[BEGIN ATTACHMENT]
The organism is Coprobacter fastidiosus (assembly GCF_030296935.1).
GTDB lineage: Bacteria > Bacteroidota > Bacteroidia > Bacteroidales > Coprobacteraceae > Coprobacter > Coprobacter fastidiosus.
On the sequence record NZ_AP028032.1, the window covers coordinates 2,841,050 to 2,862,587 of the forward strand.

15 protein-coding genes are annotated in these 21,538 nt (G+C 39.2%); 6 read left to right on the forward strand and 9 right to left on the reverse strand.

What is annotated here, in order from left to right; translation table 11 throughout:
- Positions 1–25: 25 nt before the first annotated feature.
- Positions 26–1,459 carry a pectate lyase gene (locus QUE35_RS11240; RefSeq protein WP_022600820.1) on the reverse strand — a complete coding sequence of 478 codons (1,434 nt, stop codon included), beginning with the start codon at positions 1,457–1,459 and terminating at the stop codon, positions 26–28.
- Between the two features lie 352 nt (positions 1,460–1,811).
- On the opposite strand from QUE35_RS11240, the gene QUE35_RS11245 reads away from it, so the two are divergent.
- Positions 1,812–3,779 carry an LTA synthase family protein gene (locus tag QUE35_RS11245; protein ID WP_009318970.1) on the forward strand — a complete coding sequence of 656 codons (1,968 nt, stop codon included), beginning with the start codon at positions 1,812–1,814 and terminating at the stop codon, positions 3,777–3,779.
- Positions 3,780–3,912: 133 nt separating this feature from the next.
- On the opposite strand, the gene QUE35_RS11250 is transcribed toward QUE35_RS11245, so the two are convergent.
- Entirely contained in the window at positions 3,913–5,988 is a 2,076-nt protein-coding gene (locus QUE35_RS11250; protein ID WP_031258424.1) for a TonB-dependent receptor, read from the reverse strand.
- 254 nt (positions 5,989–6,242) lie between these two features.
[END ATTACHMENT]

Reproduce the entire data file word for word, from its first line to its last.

The organism is Coprobacter fastidiosus (assembly GCF_030296935.1).
GTDB lineage: Bacteria > Bacteroidota > Bacteroidia > Bacteroidales > Coprobacteraceae > Coprobacter > Coprobacter fastidiosus.
On the sequence record NZ_AP028032.1, the window covers coordinates 2,841,050 to 2,862,587 of the forward strand.

15 protein-coding genes are annotated in these 21,538 nt (G+C 39.2%); 6 read left to right on the forward strand and 9 right to left on the reverse strand.

What is annotated here, in order from left to right; translation table 11 throughout:
- Positions 1–25: 25 nt before the first annotated feature.
- Positions 26–1,459 carry a pectate lyase gene (locus QUE35_RS11240; RefSeq protein WP_022600820.1) on the reverse strand — a complete coding sequence of 478 codons (1,434 nt, stop codon included), beginning with the start codon at positions 1,457–1,459 and terminating at the stop codon, positions 26–28.
- Between the two features lie 352 nt (positions 1,460–1,811).
- On the opposite strand from QUE35_RS11240, the gene QUE35_RS11245 reads away from it, so the two are divergent.
- Positions 1,812–3,779 carry an LTA synthase family protein gene (locus tag QUE35_RS11245; protein ID WP_009318970.1) on the forward strand — a complete coding sequence of 656 codons (1,968 nt, stop codon included), beginning with the start codon at positions 1,812–1,814 and terminating at the stop codon, positions 3,777–3,779.
- Positions 3,780–3,912: 133 nt separating this feature from the next.
- On the opposite strand, the gene QUE35_RS11250 is transcribed toward QUE35_RS11245, so the two are convergent.
- Entirely contained in the window at positions 3,913–5,988 is a 2,076-nt protein-coding gene (locus QUE35_RS11250; protein ID WP_031258424.1) for a TonB-dependent receptor, read from the reverse strand.
- 254 nt (positions 5,989–6,242) lie between these two features.